US Navy backs Northrop spin-off of ship unit


The US Navy threw its support behind Northrop Grumman Corp’s plans to spin off its shipbuilding unit after the company agreed to make certain financial adjustments to cover possible risks.

The Navy announcement came late on Tuesday after Northrop’s board approved the creation of Huntington Ingalls Industries Inc, in a spin-off to shareholders.

The Navy’s support paves the way for the new company to wrap up contracts for two new U.S. warships, and moves Northrop one step closer to finalizing the spin-off, which must still be approved by the US Securities and Exchange Commission, Reuters reports.

The defense contractor said the spin-off has been structured to qualify as a tax-free distribution for US federal tax purposes.

Northrop shareholders will receive one share of Huntington Ingalls for every six Northrop common shares they hold, under the plan.
“Based on our analysis, Northrop shareholders appear to be getting the ship business for pretty much free at current levels,” RBC Capital Markets analyst Robert Stallard said in a note to clients.

Northrop announced last year that it was exploring a sale or spin-off of the shipbuilding operations, citing little synergy with the company’s other businesses that include unmanned spy planes and ballistic missile defense work. The ship business includes US Gulf Coast operations and the Newport News, Virginia, business that builds nuclear submarines.

Huntington Ingalls is expected to be listed on the New York Stock Exchange on March 22 on a “when issued” basis, with regular trading under the symbol HII HII.N to start March 31, the company said in a statement.

Navy acquisition chief Sean Stackley said the Navy agreed to support Northrop’s plans only after the company agreed to adjust the new company’s financial structure to soothe concerns about its debt level and risks to the Navy’s future shipbuilding capacity.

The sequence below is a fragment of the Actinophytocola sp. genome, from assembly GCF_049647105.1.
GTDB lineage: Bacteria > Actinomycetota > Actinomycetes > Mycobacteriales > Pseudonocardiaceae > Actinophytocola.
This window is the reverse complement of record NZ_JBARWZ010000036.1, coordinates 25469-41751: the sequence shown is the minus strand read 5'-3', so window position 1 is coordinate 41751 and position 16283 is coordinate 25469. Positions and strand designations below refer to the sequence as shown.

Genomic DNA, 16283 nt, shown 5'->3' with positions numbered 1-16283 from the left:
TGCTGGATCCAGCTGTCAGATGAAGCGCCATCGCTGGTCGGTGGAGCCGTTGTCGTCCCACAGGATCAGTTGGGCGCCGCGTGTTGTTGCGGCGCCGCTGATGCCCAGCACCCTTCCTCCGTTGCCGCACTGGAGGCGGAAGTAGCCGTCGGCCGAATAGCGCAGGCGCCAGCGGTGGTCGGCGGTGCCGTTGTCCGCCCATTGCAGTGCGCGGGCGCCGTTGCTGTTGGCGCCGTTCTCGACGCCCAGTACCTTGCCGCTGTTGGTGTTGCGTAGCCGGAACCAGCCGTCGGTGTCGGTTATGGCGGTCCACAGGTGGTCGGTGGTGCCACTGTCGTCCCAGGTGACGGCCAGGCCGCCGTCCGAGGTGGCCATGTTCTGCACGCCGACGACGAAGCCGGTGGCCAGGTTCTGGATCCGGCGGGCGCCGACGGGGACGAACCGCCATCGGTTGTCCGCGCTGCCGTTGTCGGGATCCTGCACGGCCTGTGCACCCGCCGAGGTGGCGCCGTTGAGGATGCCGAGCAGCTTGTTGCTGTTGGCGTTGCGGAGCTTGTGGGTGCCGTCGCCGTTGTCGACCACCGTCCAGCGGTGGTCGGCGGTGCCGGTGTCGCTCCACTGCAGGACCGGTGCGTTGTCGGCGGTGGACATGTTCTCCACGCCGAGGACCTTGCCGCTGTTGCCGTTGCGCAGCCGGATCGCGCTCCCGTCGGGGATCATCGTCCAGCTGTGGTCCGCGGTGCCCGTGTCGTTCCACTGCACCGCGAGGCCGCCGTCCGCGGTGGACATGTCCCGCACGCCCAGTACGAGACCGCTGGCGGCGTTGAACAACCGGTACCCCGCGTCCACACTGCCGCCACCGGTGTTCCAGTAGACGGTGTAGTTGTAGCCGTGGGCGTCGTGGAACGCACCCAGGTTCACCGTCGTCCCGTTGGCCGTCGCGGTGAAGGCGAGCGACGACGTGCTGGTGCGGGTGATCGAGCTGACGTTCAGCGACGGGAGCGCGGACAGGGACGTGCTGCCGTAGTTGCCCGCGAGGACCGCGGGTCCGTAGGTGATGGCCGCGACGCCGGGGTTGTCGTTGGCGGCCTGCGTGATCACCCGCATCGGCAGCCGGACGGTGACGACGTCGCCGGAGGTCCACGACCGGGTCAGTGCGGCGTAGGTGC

“Ultimately, with appropriate adjustments made by NGC, captured within an agreement with the Navy, we have been able to resolve our concerns about the risk involved to this important segment of our shipbuilding industrial base,” Stackley said in a statement.

Stackley said the Navy was “confident that HII is well postured to build affordable ships into the future”

He said the Navy regarded HII as “a responsible contractor” and was proceeding to finalize the negotiations and award the contracts for construction of two new warship: an amphibious assault ship, LPD 26, and a destroyer, DDG 113.

Navy spokeswoman Captain Cate Mueller gave few details, but said Northrop had agreed not to diminish the new entity’s starting cash balance of $300 million.

Northrop also agreed not to seek to recoup or otherwise offset from HII any performance incentives or economic price adjustments that the Navy might owe, she said.